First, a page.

In Thailand, tens of thousands of protesters continue their daily rallies demanding the resignation of Prime Minister Thaksin Shinawatra, while thousands of farmers from the provinces have gathered in Bangkok to show support for the prime minister. Mr. Thaksin has refused to resign, saying he will launch political reform after snap elections in two weeks. But the fate of the election is in doubt because of a boycott by the three main opposition parties.

For one week, opponents of Thai Prime Minister Thaksin Shinawatra have maintained an around-the-clock vigil outside his offices, chanting for Mr. Thaksin to "get out."

But one week ago the embattled prime minister brought together 100,000 supporters, who chanted for him to "fight."

Mr. Thaksin enjoys wide support in the countryside, where two-thirds of all Thais live, and he says to resign would be to betray the poor he has sworn to help.

The prime minister responded to the protests by dissolving parliament last month and calling early elections. He says he is acting democratically and accuses his opponents of trying to oust him through non-constitutional means.

Chulalongkorn University Professor Thitinan Pongsudhirak says the standoff is highlighting divisions within Thai society.

"A minority of Thailand has chosen to eject a popularly elected leader from office. So now the minority who are trying to overthrow Thaksin, they must pay more attention to the countryside," he said. "The urban-rural divide was what led Thaksin to power in the first place."

Independent observers acknowledge that Mr. Thaksin's populist policies have done a great deal for Thai people, in particular the poor.

But they say the prime minister has become authoritarian and has used his power to undermine independent regulatory bodies, muzzle the news media and intimidate his critics.

They also say that because of self-censorship in the Thai mass media, the rural poor, who have less access to other sources of information, are not aware of the abuses.

The author of several books on Thailand, Chris Baker, says Mr. Thaksin's critics believe that Thai democracy, which is just emerging from decades of military dictatorship, is under threat.

"It puts a lot of onus on the people who feel that to allow him [Thaksin] to continue will be to allow the democratic gains of the last 30 years to be further and further eroded. Therefore they feel some kind of duty to get out on the streets and try and get rid of him,"  Baker said.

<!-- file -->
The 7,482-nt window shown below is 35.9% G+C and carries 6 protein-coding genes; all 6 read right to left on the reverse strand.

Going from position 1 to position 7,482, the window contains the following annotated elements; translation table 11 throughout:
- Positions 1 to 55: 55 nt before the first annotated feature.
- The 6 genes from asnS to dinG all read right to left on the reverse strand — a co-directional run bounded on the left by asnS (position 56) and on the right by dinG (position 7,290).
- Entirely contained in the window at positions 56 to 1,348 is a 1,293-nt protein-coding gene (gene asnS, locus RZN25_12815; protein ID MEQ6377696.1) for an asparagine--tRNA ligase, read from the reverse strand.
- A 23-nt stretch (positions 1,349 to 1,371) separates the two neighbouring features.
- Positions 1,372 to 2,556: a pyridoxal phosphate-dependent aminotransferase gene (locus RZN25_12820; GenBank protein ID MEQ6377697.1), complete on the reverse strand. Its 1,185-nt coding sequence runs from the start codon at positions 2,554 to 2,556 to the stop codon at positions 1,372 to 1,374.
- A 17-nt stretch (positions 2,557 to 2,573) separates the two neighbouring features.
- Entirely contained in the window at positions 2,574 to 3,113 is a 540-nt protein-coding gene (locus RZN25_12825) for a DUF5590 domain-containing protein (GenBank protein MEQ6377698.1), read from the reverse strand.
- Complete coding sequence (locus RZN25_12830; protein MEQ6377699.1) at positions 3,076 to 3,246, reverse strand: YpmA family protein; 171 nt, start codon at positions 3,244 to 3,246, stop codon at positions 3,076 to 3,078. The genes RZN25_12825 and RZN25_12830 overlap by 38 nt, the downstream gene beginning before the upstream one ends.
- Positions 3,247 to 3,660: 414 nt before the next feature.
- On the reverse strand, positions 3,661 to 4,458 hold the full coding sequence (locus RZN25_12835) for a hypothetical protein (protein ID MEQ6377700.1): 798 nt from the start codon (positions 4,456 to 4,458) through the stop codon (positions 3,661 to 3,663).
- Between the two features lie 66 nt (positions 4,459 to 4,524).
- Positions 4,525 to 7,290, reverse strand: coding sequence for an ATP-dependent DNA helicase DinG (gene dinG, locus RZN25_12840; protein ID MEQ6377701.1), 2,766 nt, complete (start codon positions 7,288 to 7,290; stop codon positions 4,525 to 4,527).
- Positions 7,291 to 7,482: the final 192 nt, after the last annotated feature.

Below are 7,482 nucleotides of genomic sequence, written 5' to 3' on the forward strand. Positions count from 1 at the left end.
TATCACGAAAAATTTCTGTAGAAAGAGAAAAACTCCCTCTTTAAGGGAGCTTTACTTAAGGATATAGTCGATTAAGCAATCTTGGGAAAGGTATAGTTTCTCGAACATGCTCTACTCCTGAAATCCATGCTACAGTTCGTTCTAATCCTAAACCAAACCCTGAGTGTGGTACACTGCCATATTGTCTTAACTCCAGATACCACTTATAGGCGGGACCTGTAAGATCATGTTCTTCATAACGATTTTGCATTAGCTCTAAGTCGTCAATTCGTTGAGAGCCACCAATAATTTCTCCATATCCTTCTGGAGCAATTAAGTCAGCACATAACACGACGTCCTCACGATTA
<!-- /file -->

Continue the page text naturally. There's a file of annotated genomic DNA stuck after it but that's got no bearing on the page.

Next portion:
Both Mr. Thaksin and his critics agree that changes to Thailand's nine-year-old constitution are needed, but they cannot agree on procedures.

Mr. Thaksin proposes to convene an independent panel after the election to draft amendments. The opposition says there can be no real reform as long as the prime minister is in power.

But author Chris Baker says the crisis has underscored the need for constitutional reform.

"One of the gains from this event is a chance to correct some of the mistakes in the 1997 constitution," he said. "But it is very difficult, given the way the independent institutions were undermined by Thaksin and his group so easily."

Baker concludes that it will take a great deal of political intelligence to correct the constitutional deficiencies.

Senior military officers and royal advisors, fearing violence, have called on Mr. Thaksin and his opponents to negotiate a compromise.

But Thammasat University Professor Somphob Manarangsan says positions have hardened.

"I do not think it is going to be easy for both sides to have a dialogue because they use a different framework, different points of agreement to debate or dialogue," he said.

Some Thai experts say that if the deadlock continues, an article (7) in the constitution could be invoked that allows Thailand's King Bhomibol Adulyadej in times of crisis to appoint a neutral government to oversee constitutional reforms and new elections.

The revered monarch has intervened directly in Thai politics only on a few occasions and then only after violent confrontations.

Thailand, in June, is to begin celebrating the king's 60th year on the throne. Professor Somphob says, as a result, a solution to the current crisis is urgently needed.

"That is a very important and critical point for Thai society. The quicker we can settle this dispute, the better for the Thai people," he said.

Many are praising the Thai people for demonstrating political maturity in avoiding violence.

And some of the country's institutions are showing greater independence.

The state-owned broadcast media, after an initial silence, have been broadcasting full coverage of the anti-government demonstrations. And a Thai court this past week dismissed a multi-million dollar lawsuit against a journalist who had criticized the prime minister.

But fear continues to mount that a prolonged confrontation could degenerate into violence, which would further undermine the democracy that both sides say they seek to protect.